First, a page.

Newsrooms address diversity failures with fresh roles, data
Newsrooms around the U.S. are adding dozens of positions that involve covering race and social justice. They're also publishing statistics about their own staffs for the first time, in an effort to better address their decades-long shortcomings around diversity and inclusion.
Why it matters: A national awakening surrounding systemic racism in America ahead of an historic election is awakening newsrooms to the fact that they can't adequately cover the current state of affairs if their editorial teams don't reflect the changing dynamics of their readership and the nation.
Driving the news: Gannett, the parent company to USA Today — the largest newspaper in the U.S. by circulation — and hundreds of local newsrooms, posted an op-ed from its publisher on Thursday stating that for the first time in its history, the company would publicly share data on the gender, racial and ethnic diversity of its network of newsrooms.
- Gannett also announced the creation of 60 jobs to expand coverage of inequities in the U.S., with about one-third of the roles being new hires and the rest reassignments.
- "These new hires and jobs serve to underscore our commitment to diverse staffing and news coverage at USA TODAY and our local newsrooms. And it’s a commitment that starts at the top," wrote Maribel Perez Wadsworth, president of the USA Today network and publisher of USA Today newspaper.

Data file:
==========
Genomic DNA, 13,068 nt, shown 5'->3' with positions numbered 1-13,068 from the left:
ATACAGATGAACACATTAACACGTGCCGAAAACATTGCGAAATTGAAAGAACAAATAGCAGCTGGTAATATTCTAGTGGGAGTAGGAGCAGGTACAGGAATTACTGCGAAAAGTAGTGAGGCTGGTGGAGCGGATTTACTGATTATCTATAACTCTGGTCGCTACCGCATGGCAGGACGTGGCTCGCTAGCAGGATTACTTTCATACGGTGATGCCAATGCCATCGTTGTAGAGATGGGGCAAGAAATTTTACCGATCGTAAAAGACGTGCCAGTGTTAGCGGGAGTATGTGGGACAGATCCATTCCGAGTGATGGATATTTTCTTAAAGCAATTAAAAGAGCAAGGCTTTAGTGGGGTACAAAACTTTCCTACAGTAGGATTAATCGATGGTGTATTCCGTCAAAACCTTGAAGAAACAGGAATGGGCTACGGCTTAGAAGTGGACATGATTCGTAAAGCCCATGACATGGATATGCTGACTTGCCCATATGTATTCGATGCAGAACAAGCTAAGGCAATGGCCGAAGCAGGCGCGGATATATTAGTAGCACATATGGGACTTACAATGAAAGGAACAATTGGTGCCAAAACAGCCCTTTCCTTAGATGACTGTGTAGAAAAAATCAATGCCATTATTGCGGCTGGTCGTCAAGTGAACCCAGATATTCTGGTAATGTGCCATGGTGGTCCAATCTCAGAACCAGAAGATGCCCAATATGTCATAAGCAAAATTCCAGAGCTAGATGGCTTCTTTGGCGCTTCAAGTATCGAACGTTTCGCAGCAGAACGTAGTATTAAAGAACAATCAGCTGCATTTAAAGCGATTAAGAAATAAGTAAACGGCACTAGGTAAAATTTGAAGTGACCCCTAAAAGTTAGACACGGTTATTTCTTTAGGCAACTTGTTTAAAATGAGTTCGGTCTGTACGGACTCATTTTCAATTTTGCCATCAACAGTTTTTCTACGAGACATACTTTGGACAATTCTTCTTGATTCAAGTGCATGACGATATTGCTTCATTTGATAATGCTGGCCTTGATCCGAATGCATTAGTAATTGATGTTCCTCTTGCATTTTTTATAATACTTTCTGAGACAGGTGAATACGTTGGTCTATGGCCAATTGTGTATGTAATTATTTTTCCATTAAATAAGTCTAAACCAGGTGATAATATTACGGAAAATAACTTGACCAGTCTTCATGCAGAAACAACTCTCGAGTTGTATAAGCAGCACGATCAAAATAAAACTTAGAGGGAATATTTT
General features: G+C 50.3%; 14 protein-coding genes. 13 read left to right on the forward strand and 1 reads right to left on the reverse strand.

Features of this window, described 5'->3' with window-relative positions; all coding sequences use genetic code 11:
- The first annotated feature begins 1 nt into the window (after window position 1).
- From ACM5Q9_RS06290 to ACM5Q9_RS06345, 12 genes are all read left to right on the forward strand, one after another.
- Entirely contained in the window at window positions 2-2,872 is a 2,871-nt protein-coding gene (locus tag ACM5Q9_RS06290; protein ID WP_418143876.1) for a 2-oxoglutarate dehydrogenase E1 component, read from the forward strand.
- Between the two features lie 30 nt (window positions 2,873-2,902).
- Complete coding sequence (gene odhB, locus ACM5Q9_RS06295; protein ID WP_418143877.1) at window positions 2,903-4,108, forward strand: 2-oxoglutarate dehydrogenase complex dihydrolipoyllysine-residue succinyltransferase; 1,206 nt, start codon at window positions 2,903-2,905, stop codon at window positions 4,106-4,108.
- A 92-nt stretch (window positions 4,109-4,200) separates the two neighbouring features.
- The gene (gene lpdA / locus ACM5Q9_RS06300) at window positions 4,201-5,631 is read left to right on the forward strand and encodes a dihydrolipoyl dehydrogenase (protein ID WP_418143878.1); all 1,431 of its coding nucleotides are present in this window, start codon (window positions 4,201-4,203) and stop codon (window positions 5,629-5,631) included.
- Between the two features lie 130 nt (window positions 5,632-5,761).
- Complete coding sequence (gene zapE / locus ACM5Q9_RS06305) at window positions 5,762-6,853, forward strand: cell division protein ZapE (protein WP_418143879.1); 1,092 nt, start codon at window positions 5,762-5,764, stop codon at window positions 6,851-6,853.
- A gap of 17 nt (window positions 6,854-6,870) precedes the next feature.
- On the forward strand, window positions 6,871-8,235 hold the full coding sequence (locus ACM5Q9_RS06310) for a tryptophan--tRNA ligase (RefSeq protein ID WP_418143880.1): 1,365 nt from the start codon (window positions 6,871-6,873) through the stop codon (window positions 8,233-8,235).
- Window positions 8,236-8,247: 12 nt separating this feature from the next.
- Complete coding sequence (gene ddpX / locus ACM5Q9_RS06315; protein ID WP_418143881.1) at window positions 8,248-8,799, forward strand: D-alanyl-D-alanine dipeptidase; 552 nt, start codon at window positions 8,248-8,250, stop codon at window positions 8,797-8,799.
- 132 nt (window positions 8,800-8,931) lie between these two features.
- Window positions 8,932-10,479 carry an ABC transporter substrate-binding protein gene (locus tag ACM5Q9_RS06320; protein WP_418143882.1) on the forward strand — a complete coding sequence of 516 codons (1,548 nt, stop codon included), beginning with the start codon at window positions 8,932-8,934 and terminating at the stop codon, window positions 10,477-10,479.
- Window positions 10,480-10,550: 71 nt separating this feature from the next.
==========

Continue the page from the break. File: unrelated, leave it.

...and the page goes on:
The big picture: Newsrooms across the country are adding more positions to cover race. Many are changing the way their style guides reflect terms about race and ethnicity.
- The Washington Post and the New York Times announced company-wide diversity initiatives in June, including the addition of dozens of new positions to cover race.
- CBS News and CNN both launched initiatives to cover race and culture this summer.
Yes, but: Some news companies are facing backlash from employees for not addressing diversity issues quickly or adequately enough.
- The Los Angeles Times Guild’s Latino employees have been pushing management for more hires to improve coverage of their community. A letter from Wall Street Journal employees to management earlier this summer expressed concern about the company's coverage of race and diversity.
What's next: Newsrooms are setting staff goals to hold themselves accountable to their efforts.
- USA Today said Thursday that its goal is "parity with our communities" by 2025.
- NBCUniversal's News Group set an objective of having a 50% diverse workforce this July.